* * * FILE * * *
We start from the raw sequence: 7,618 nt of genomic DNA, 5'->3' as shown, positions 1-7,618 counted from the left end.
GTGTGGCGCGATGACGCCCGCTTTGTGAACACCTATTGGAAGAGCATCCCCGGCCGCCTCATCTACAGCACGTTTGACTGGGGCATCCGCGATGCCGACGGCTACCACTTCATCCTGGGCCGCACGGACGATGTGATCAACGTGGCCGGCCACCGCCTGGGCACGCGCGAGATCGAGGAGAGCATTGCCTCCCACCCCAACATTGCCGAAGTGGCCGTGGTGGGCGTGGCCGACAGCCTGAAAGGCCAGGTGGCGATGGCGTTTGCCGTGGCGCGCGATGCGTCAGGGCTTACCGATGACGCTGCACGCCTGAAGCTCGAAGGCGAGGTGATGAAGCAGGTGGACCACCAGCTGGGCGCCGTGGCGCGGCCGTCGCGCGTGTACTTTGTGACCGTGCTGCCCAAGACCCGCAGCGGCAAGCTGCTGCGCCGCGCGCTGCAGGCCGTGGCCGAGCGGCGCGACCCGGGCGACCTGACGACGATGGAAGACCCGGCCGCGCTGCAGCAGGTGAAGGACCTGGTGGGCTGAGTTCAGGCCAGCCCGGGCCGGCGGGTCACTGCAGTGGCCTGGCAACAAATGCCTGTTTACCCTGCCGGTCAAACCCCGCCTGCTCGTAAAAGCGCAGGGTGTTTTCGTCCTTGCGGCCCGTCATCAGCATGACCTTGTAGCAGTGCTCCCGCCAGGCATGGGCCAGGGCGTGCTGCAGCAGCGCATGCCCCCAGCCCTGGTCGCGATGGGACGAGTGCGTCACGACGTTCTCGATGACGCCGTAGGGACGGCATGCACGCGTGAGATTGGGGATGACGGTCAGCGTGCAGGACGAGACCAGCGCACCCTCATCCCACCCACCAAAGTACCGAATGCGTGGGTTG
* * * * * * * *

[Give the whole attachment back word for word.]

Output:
We start from the raw sequence: 7,618 nt of genomic DNA, 5'->3' as shown, positions 1-7,618 counted from the left end.
GTGTGGCGCGATGACGCCCGCTTTGTGAACACCTATTGGAAGAGCATCCCCGGCCGCCTCATCTACAGCACGTTTGACTGGGGCATCCGCGATGCCGACGGCTACCACTTCATCCTGGGCCGCACGGACGATGTGATCAACGTGGCCGGCCACCGCCTGGGCACGCGCGAGATCGAGGAGAGCATTGCCTCCCACCCCAACATTGCCGAAGTGGCCGTGGTGGGCGTGGCCGACAGCCTGAAAGGCCAGGTGGCGATGGCGTTTGCCGTGGCGCGCGATGCGTCAGGGCTTACCGATGACGCTGCACGCCTGAAGCTCGAAGGCGAGGTGATGAAGCAGGTGGACCACCAGCTGGGCGCCGTGGCGCGGCCGTCGCGCGTGTACTTTGTGACCGTGCTGCCCAAGACCCGCAGCGGCAAGCTGCTGCGCCGCGCGCTGCAGGCCGTGGCCGAGCGGCGCGACCCGGGCGACCTGACGACGATGGAAGACCCGGCCGCGCTGCAGCAGGTGAAGGACCTGGTGGGCTGAGTTCAGGCCAGCCCGGGCCGGCGGGTCACTGCAGTGGCCTGGCAACAAATGCCTGTTTACCCTGCCGGTCAAACCCCGCCTGCTCGTAAAAGCGCAGGGTGTTTTCGTCCTTGCGGCCCGTCATCAGCATGACCTTGTAGCAGTGCTCCCGCCAGGCATGGGCCAGGGCGTGCTGCAGCAGCGCATGCCCCCAGCCCTGGTCGCGATGGGACGAGTGCGTCACGACGTTCTCGATGACGCCGTAGGGACGGCATGCACGCGTGAGATTGGGGATGACGGTCAGCGTGCAGGACGAGACCAGCGCACCCTCATCCCACCCACCAAAGTACCGAATGCGTGGGTTG